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The New Model: Medical Office Buildings (MOB)

Recent shifts in the healthcare industry- culture, labor and workflow- are challenging the design standards of the conventional medical office building (MOB). We are starting to see new designs and new MOBs that challenge historic assumptions of what a MOB should look like and how it should function. The result is a reevaluation of the MOB with a new focus on convenience, efficiency and mobility.

 

We are all familiar with the typical MOB design: multi-tenant facilities housing various independent physicians or practices groups. Floor plans typically include long public hallways with separate suites on either side, each suite having its own entrance, reception area, waiting room, exam rooms, offices, record storage, imaging center, lab, etc.

 

Now, we are starting to see MOBs that support physician integration and collaboration. MOBs are housing complementary practices and co-located services so that support staff, common areas and even exam rooms can be integrated, boosting productivity, efficiency and convenience for the patients. Floor plans include shared reception areas and waiting rooms for all patients. Waiting rooms will be designed intentionally to provide a soothing and aesthetically pleasing experience. Even exam rooms will be organized into groups of standardized pods that can adapt to the ebb and flow of patient demand for particular specialties. Business offices may be eliminated altogether, if those functions can be absorbed by the employer-hospital model.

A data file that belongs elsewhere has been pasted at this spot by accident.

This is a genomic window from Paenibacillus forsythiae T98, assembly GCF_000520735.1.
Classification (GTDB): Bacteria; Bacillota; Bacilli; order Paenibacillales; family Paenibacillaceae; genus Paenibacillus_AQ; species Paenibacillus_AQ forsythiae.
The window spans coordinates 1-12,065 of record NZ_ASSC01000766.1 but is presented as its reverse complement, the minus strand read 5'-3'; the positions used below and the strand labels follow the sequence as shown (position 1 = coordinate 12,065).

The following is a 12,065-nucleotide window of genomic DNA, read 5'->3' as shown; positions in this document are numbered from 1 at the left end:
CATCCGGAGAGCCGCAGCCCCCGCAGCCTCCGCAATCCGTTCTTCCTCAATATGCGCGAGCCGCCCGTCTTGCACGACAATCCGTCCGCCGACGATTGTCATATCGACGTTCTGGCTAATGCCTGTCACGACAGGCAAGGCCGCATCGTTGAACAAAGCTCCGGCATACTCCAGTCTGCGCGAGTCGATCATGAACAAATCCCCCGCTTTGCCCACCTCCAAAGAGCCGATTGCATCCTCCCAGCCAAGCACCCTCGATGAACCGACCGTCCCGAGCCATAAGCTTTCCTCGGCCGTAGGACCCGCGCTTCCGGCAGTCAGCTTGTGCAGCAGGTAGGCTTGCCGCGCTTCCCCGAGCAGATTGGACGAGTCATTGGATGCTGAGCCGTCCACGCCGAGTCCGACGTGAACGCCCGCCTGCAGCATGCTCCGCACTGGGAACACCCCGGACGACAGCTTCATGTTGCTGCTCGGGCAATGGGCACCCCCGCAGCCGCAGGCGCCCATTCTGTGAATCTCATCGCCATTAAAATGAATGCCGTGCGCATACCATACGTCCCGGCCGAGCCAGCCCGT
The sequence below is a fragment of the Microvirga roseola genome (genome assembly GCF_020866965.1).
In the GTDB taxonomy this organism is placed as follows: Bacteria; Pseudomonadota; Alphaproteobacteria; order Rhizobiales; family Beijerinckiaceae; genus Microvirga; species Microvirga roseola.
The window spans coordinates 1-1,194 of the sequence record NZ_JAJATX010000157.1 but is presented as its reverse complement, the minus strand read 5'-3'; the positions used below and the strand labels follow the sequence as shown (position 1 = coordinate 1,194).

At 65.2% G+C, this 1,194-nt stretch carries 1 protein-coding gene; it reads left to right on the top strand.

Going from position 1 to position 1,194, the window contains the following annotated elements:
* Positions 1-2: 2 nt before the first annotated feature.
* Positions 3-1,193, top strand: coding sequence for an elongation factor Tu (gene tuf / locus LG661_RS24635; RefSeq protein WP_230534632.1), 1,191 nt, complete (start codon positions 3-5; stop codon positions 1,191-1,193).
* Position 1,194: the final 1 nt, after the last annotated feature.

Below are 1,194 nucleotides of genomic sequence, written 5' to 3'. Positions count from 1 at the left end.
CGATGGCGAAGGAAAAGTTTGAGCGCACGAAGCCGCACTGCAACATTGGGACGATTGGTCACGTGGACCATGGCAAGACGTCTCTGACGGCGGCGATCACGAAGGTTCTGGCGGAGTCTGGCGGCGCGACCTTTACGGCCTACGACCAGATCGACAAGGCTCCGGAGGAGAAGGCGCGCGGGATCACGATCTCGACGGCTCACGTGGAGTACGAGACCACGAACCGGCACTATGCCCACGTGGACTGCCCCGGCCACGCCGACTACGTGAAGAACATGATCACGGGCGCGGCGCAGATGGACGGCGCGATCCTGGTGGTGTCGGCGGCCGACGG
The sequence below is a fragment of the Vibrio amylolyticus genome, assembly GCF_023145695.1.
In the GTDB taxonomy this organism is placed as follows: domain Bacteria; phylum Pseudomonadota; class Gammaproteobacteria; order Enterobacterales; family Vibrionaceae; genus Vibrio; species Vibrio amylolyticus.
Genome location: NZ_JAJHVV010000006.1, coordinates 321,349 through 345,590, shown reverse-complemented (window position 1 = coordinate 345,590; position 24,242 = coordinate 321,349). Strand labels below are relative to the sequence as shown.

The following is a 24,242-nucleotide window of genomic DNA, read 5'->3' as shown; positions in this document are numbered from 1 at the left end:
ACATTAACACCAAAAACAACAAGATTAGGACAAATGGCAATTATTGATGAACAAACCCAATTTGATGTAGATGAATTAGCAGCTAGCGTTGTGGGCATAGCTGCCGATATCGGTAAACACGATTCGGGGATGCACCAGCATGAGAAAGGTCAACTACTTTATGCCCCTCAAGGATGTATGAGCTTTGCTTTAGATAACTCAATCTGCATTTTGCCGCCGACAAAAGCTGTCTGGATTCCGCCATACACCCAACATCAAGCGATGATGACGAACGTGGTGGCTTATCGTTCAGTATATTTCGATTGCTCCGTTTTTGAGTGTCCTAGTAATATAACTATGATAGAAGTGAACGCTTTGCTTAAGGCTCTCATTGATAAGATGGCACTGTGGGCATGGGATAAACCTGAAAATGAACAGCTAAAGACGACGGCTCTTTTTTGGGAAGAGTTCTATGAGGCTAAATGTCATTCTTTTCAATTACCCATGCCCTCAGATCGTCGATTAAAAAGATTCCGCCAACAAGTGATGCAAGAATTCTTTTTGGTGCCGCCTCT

Under this model, components of the facility will be interchangeable and cross-utilized. Exam rooms will be dedicated to more than one function. Equipment and furniture will be more mobile in order to facilitate and encourage easy movement.

 

In the new design, patients would be able to go to one place for similar care needs. There will be MOBs dedicated to specific demographics and ailments: women’s health MOBs, an orthopedics MOB that houses sports medicine, rehabilitative services and physical therapy all under one roof. Pediatric and young family specialties would be grouped together, elder care specialties, etc. The model is much more patient friendly.

 

There are, of course, cost benefits to this new model. Integrating multi-specialty MOBs will reduce facilities costs as duplicated spaces and services will be consolidated. The advantage of reducing costs while increasing quality means that these changes will be widespread and take on quickly.

 

 

 

Katie Boova
Katie Boova is Marketing Manager at Watchdog Real Estate Project Managers, a real-estate consulting firm that provides owner’s representation and project management services. More about Watchdog Real Estate Project Managers as well as additional blog posts can be found here.
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